U.S. stock prices lost more ground Wednesday, as investors were faced with more confirmation of a sluggish economy. New GDP figures show the U.S. economy is still breathing, but just barely. The major stock indices all gave up more than 1 percent. The Dow Jones Industrial Average dropped 131 points to 10,090. The broader Standard and Poor's 500 index lost 12 points, while the tech-weighted Nasdaq composite sank 21 points.
The government released new figures for second quarter Gross Domestic Product. They were revised downward. The U.S. economy grew at a pace of just .2 percent. It was the worst performance in more than eight years, but still better than expected. Many economists were anticipating flat to negative growth.
The data sparked an early rally in the stock market, which then fizzled fast. Experts say there was nothing new in the data to inspire enthusiasm among investors.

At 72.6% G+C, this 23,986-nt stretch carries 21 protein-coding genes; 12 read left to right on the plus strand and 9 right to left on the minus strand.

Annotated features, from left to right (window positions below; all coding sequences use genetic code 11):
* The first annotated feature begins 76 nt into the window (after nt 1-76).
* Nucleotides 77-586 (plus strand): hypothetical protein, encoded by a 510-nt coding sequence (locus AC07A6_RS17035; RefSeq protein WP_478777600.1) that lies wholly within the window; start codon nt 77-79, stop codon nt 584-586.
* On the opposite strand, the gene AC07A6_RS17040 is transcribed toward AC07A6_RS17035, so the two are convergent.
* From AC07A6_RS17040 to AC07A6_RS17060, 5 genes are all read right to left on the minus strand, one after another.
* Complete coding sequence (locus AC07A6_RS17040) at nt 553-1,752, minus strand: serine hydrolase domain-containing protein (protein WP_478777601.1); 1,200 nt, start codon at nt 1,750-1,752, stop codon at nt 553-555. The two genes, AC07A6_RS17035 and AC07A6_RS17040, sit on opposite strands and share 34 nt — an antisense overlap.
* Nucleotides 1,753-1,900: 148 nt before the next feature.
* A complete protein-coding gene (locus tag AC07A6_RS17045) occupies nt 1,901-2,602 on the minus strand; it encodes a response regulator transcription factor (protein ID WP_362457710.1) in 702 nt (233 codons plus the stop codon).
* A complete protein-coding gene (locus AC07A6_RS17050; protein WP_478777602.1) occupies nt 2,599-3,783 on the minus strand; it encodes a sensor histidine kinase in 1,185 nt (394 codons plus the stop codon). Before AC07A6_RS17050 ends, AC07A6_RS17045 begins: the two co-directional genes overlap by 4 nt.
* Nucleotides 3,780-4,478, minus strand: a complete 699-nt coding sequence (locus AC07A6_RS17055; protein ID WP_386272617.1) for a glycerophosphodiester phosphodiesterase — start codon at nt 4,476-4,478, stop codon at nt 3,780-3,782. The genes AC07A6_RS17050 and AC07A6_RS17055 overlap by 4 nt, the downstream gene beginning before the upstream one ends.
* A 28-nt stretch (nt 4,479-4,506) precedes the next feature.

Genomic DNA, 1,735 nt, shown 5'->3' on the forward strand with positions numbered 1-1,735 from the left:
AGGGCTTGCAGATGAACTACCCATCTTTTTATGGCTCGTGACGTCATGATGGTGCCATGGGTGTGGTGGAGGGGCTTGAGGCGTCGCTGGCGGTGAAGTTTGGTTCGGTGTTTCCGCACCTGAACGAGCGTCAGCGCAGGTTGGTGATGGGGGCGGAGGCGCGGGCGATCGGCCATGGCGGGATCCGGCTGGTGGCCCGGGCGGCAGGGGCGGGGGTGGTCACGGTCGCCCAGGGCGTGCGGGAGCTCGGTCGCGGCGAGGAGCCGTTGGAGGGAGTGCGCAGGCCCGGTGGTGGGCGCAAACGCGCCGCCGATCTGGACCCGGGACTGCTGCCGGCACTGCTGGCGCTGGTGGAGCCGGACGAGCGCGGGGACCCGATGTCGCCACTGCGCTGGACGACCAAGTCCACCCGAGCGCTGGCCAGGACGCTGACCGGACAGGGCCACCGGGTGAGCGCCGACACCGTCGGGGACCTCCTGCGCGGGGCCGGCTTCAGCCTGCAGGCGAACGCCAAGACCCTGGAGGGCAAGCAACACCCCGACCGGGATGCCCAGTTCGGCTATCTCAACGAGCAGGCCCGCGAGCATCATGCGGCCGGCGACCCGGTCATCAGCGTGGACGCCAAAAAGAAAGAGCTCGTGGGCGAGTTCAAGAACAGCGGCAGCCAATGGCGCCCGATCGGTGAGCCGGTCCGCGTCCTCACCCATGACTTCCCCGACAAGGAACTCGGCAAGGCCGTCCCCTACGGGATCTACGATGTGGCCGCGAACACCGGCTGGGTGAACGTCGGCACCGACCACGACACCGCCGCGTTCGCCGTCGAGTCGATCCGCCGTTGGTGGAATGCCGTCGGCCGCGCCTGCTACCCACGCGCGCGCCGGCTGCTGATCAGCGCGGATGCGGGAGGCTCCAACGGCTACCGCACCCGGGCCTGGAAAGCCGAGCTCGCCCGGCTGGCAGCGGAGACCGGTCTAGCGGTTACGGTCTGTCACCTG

Analyst Art Cashin says, "When the GDP number came out and was not as negative as it had first looked, people starting hyping the idea, 'hey, maybe this is going to be the turnaround number.' Not at all. First of all the data is two months old. And only if it was a major surprise would it have meant something. The traders here were kind of shocked when they were hearing from Chicago and other places that this could be the rally tool."
What is not old data is the bleak corporate earnings outlook for the rest of the year. This is the reality that continues to threaten investors' portfolios.
The incredibly shrinking fortunes of once high-flying companies are making news almost every day. A second Wall Street brokerage firm Wednesday cut next year's earnings forecast for Sun Microsystems, a leading maker of computers and software, citing weak demand.
Meanwhile, trading on Wall Street remains thin, typical of late summer activity. Many investors are on vacation as the country heads toward a long Labor Day weekend.